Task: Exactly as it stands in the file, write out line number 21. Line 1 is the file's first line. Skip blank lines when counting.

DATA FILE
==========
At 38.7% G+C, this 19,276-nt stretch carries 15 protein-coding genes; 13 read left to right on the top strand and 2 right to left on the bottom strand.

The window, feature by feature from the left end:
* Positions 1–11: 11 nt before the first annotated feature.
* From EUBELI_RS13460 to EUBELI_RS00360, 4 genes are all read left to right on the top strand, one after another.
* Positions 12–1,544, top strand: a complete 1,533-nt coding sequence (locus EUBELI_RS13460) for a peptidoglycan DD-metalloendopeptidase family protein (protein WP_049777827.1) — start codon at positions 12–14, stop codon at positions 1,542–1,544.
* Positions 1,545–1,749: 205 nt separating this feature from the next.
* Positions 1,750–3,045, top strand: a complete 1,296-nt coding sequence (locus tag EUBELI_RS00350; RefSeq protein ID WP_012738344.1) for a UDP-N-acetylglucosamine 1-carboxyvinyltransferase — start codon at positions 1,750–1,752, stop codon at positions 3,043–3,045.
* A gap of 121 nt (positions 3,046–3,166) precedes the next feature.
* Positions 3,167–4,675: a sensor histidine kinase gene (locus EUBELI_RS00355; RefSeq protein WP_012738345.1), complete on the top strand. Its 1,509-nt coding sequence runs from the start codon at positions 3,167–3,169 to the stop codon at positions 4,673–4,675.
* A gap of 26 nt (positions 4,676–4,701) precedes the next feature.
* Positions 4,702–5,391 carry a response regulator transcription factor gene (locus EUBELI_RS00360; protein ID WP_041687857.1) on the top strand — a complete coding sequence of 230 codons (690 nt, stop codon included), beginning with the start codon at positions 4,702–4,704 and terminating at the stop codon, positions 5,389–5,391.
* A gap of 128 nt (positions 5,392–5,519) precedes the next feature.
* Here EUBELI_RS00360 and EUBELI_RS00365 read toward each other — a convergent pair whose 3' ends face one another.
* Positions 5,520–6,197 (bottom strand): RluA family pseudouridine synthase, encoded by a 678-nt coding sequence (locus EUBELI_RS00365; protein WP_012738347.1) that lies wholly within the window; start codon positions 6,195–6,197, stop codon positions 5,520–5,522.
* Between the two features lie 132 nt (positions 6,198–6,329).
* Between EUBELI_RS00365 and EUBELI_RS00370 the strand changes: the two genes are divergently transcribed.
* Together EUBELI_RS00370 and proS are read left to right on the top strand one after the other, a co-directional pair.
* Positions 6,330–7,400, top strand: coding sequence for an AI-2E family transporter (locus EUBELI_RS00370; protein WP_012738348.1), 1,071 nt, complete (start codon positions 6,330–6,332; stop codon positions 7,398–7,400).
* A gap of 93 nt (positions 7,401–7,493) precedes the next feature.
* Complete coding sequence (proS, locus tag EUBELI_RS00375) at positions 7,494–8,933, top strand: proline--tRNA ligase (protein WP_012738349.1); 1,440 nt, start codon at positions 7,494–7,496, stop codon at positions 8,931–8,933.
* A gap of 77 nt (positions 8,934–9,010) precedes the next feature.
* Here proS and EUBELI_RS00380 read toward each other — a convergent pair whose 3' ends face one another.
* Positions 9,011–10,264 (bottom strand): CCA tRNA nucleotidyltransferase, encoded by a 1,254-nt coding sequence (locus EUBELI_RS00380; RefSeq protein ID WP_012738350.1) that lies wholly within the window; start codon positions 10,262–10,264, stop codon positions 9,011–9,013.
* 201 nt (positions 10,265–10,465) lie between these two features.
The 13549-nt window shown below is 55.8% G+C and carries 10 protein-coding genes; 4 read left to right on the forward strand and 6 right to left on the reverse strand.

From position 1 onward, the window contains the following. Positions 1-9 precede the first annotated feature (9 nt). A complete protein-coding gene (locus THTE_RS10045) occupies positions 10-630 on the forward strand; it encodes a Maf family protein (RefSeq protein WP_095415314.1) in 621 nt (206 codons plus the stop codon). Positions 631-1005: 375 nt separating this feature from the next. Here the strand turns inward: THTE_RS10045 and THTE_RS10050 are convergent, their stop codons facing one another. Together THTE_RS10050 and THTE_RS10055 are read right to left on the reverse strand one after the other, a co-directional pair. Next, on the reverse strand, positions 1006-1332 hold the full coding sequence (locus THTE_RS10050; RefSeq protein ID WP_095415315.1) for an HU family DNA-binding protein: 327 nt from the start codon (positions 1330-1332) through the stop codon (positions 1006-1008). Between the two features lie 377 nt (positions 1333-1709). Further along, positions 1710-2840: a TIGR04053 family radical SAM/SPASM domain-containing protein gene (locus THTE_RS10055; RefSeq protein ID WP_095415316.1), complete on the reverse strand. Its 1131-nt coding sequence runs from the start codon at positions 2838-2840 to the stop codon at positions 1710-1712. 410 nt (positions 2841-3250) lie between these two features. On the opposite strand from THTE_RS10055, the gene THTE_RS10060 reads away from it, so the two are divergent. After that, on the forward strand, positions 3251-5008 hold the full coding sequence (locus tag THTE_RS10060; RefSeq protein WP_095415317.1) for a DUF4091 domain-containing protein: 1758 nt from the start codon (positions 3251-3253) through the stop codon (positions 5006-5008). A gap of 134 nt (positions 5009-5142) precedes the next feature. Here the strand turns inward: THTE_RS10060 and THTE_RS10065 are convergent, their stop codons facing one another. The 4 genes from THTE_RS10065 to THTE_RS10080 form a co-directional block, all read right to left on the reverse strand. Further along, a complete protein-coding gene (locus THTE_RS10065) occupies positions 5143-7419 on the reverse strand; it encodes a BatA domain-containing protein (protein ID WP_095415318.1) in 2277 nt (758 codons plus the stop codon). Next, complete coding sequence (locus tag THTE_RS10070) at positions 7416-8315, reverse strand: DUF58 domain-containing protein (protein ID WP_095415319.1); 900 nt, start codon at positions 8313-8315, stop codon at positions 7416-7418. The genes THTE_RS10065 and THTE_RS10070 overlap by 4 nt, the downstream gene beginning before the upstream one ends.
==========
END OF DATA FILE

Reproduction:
* A gap of 77 nt (positions 8,934–9,010) precedes the next feature.